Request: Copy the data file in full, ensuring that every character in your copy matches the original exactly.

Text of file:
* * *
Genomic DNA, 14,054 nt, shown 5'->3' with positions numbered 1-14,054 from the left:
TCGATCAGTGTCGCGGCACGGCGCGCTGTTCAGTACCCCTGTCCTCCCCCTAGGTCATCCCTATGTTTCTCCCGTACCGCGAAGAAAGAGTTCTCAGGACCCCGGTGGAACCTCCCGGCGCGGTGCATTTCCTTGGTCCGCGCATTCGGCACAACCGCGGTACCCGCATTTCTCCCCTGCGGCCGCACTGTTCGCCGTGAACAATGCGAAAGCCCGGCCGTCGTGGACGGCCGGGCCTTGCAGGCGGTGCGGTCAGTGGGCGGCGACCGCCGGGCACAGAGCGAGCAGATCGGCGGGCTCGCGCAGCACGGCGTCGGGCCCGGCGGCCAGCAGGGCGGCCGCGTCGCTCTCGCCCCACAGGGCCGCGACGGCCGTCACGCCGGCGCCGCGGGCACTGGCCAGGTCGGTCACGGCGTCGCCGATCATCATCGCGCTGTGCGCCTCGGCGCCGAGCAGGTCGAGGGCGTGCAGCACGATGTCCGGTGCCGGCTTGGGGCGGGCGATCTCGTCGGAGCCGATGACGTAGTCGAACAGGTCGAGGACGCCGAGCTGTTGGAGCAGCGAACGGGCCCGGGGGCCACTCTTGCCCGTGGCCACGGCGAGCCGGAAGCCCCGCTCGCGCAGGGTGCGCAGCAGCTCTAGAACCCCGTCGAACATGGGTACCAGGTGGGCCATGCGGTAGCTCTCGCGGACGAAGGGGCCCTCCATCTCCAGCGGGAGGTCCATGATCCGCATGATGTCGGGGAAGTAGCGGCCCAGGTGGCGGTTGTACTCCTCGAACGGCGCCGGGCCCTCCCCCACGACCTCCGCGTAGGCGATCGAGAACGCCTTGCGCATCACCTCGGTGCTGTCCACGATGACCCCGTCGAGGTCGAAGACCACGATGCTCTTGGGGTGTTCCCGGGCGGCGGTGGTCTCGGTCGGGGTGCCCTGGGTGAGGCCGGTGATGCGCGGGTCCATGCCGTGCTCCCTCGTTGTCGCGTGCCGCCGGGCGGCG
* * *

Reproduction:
Genomic DNA, 14,054 nt, shown 5'->3' with positions numbered 1-14,054 from the left:
TCGATCAGTGTCGCGGCACGGCGCGCTGTTCAGTACCCCTGTCCTCCCCCTAGGTCATCCCTATGTTTCTCCCGTACCGCGAAGAAAGAGTTCTCAGGACCCCGGTGGAACCTCCCGGCGCGGTGCATTTCCTTGGTCCGCGCATTCGGCACAACCGCGGTACCCGCATTTCTCCCCTGCGGCCGCACTGTTCGCCGTGAACAATGCGAAAGCCCGGCCGTCGTGGACGGCCGGGCCTTGCAGGCGGTGCGGTCAGTGGGCGGCGACCGCCGGGCACAGAGCGAGCAGATCGGCGGGCTCGCGCAGCACGGCGTCGGGCCCGGCGGCCAGCAGGGCGGCCGCGTCGCTCTCGCCCCACAGGGCCGCGACGGCCGTCACGCCGGCGCCGCGGGCACTGGCCAGGTCGGTCACGGCGTCGCCGATCATCATCGCGCTGTGCGCCTCGGCGCCGAGCAGGTCGAGGGCGTGCAGCACGATGTCCGGTGCCGGCTTGGGGCGGGCGATCTCGTCGGAGCCGATGACGTAGTCGAACAGGTCGAGGACGCCGAGCTGTTGGAGCAGCGAACGGGCCCGGGGGCCACTCTTGCCCGTGGCCACGGCGAGCCGGAAGCCCCGCTCGCGCAGGGTGCGCAGCAGCTCTAGAACCCCGTCGAACATGGGTACCAGGTGGGCCATGCGGTAGCTCTCGCGGACGAAGGGGCCCTCCATCTCCAGCGGGAGGTCCATGATCCGCATGATGTCGGGGAAGTAGCGGCCCAGGTGGCGGTTGTACTCCTCGAACGGCGCCGGGCCCTCCCCCACGACCTCCGCGTAGGCGATCGAGAACGCCTTGCGCATCACCTCGGTGCTGTCCACGATGACCCCGTCGAGGTCGAAGACCACGATGCTCTTGGGGTGTTCCCGGGCGGCGGTGGTCTCGGTCGGGGTGCCCTGGGTGAGGCCGGTGATGCGCGGGTCCATGCCGTGCTCCCTCGTTGTCGCGTGCCGCCGGGCGGCG